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Engagement Agreements and Legal Malpractice

Mar 10
If you need professional liability coverage, contact us now.

If you need professional liability coverage, contact us now.

Hinshaw & Culbertson, LLP recently wrote an article regarding M’Guinness v. Johnson, which pertains to lawyer’s professional liability. Below is a summary of the case and significance of the case as discussed in the Hinshaw & Culberston article. Click to read the full article.

In a recent case decided by the California Sixth District Court of Appeals, the complexities of legal representation were examined and the importance of structured legal agreements between the client and law firm were emphasized. The facts of the case M’Guinness v. Johnson are simple. A small construction company named Think It, Love It, Construct It, Inc (TLC) had three shareholders: James M’Guinness; Steven Johnson; and Scott Stuart.

In May of 2006, TLC sought the legal representation of a specific law firm. The nature of the legal representation was, “[a]dvice and representation concerning [TLC] and other general legal work directed by you from time to time.” The agreement between TLC and the law firm also included that TLC might “terminate” the relationship “at any time,” and that “at the conclusion of [the] engagement, at your request and at your cost for any file review, copy and delivery charges, we will review and deliver your files to you, along with any of your funds or property in our possession, charged at our hourly rate.”

On January 23, 2013, M’Guinness sued Johnson and TLC, claiming that Johnson had mismanaged the company. M’Guiness sought an involuntary dissolution of TLC. The law firm that Johnson retained was the same law firm that TLC had retained in 2006. Johnson argued that there was impermissible conflict of interest but the trial court held that the law firm was not disqualified. The Sixth District Court of Appeals overturned the verdict. The law firm was disqualified as the legal agreement between TLC and the firm was open ended and the representation was never officially ended.

This case highlights the importance of the legal agreement between the client and law firm. While a lawyer may be inclined to be a “jack of all trades” for a specific client, it expands the scope of duties the lawyer is obliged to provide and therefore the exposure to potential malpractice also increased. The best course of action is to clearly lay out the scope of the legal representation in the engagement agreement. Once the agreement is in place, both parties should abide by the terms.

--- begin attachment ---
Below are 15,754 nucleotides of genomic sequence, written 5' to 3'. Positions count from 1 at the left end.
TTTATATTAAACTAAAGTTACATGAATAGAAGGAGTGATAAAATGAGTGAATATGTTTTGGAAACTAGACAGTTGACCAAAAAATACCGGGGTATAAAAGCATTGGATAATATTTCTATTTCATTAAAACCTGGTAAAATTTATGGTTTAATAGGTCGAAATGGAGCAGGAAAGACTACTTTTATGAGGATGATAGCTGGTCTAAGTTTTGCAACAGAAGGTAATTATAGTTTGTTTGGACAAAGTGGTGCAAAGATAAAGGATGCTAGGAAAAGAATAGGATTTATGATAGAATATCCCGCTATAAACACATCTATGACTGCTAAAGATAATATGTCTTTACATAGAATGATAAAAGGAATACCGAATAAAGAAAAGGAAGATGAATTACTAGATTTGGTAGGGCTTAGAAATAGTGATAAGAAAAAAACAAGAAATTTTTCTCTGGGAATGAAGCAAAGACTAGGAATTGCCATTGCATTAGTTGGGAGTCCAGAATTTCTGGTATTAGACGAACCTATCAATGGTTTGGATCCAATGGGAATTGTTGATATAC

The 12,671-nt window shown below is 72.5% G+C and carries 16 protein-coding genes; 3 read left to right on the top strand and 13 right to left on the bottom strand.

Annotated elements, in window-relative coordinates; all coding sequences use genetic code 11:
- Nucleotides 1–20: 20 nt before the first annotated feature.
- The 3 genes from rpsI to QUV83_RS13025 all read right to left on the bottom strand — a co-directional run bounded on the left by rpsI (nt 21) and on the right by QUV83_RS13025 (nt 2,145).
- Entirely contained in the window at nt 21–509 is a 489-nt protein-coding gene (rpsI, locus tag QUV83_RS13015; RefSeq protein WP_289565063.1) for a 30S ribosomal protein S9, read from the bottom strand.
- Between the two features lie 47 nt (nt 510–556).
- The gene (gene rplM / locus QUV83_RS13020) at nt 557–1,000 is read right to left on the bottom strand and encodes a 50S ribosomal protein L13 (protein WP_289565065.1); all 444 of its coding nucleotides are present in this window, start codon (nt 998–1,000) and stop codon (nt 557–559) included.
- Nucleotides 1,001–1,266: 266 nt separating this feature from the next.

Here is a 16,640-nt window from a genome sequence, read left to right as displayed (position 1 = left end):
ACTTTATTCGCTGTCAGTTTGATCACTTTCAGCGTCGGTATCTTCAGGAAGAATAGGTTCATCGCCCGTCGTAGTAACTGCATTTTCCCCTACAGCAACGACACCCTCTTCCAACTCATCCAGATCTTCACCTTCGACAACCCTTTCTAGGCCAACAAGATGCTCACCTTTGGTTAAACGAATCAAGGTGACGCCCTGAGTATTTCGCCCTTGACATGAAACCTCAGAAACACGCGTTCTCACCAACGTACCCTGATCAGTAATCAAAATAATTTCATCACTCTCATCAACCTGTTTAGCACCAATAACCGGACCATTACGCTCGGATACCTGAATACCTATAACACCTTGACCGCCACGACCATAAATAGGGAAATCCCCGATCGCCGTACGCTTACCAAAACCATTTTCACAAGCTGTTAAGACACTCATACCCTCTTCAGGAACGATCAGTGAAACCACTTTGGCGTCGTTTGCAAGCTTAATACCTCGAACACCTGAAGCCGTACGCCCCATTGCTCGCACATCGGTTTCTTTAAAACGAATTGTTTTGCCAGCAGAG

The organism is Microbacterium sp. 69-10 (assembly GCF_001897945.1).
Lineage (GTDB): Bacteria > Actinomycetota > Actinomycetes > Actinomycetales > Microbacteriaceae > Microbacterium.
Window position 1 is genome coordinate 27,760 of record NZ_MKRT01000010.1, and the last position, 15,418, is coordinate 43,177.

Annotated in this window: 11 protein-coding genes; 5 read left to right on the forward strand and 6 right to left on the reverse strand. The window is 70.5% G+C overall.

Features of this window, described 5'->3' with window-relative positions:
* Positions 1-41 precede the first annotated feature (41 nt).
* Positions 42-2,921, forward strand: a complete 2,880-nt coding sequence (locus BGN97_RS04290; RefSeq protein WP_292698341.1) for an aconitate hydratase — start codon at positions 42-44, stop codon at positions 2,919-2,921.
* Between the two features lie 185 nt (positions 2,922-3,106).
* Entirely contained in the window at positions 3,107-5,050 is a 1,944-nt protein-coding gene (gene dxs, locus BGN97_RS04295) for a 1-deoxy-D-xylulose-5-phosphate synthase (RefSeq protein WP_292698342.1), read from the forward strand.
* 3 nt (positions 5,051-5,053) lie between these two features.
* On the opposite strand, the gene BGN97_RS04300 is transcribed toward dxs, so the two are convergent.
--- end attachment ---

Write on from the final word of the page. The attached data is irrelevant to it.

Paragon Underwriters offers a comprehensive range of insurance options for professionals, including professional liability and commercial insurance. Contact us today to discuss the services we offer to fit your company’s specific needs.

Reduce Legal Malpractice Claims with Engagement Agreements

May 08

j0382652One step can greatly reduce legal malpractice claims: incorporate engagement agreements into a firm’s standard operating procedure.

In recent years, there has been a 14 percent increase in malpractice lawsuits* filed, compelling lawyers and law firms to devote time and resources to sustain their firm’s reputation. Including one simple step when agreeing to represent a new client or assume a new representation for a prior or existing client can significantly reduce the likelihood of a client filing a malpractice claim against them: the creation of an engagement agreement.

Engagement agreements help establish client expectations at the beginning of the attorney-client relationship. They serve as a written agreement to ensure that the attorney and his or her client have the same understanding of the scope and timing of the project before any work is undertaken. In the absence of such documentation, attorneys and clients may have a different understanding of the working relationship and its parameters, resulting in client dissatisfaction and even a lawsuit.


Real World Situations:

An engagement agreement can outline the scope of work.                                                

In an Ohio case, a law firm sued its former client for fees that it was owed. The client attempted to evade payment by contending that the law firm had told him that it would seek its attorneys’ fees from the opposing party. The court reviewed the engagement agreement between the attorney and client, which stated that it was the client’s responsibility to pay the law firm’s legal fees. It then ruled against the former client, citing the parol evidence rule.


An engagement agreement can outline what falls outside the scope of work.                   

In a New York case, a law firm represented a client in his administrative proceeding before the Internal Revenue Service (IRS). The client contended that the law firm committed legal malpractice by failing to pursue third parties for liability concerning the outstanding taxes. After reviewing the engagement agreement, which stated that the law firm was only representing the client in the administrative proceeding with the IRS, the court ruled in favor of the law firm.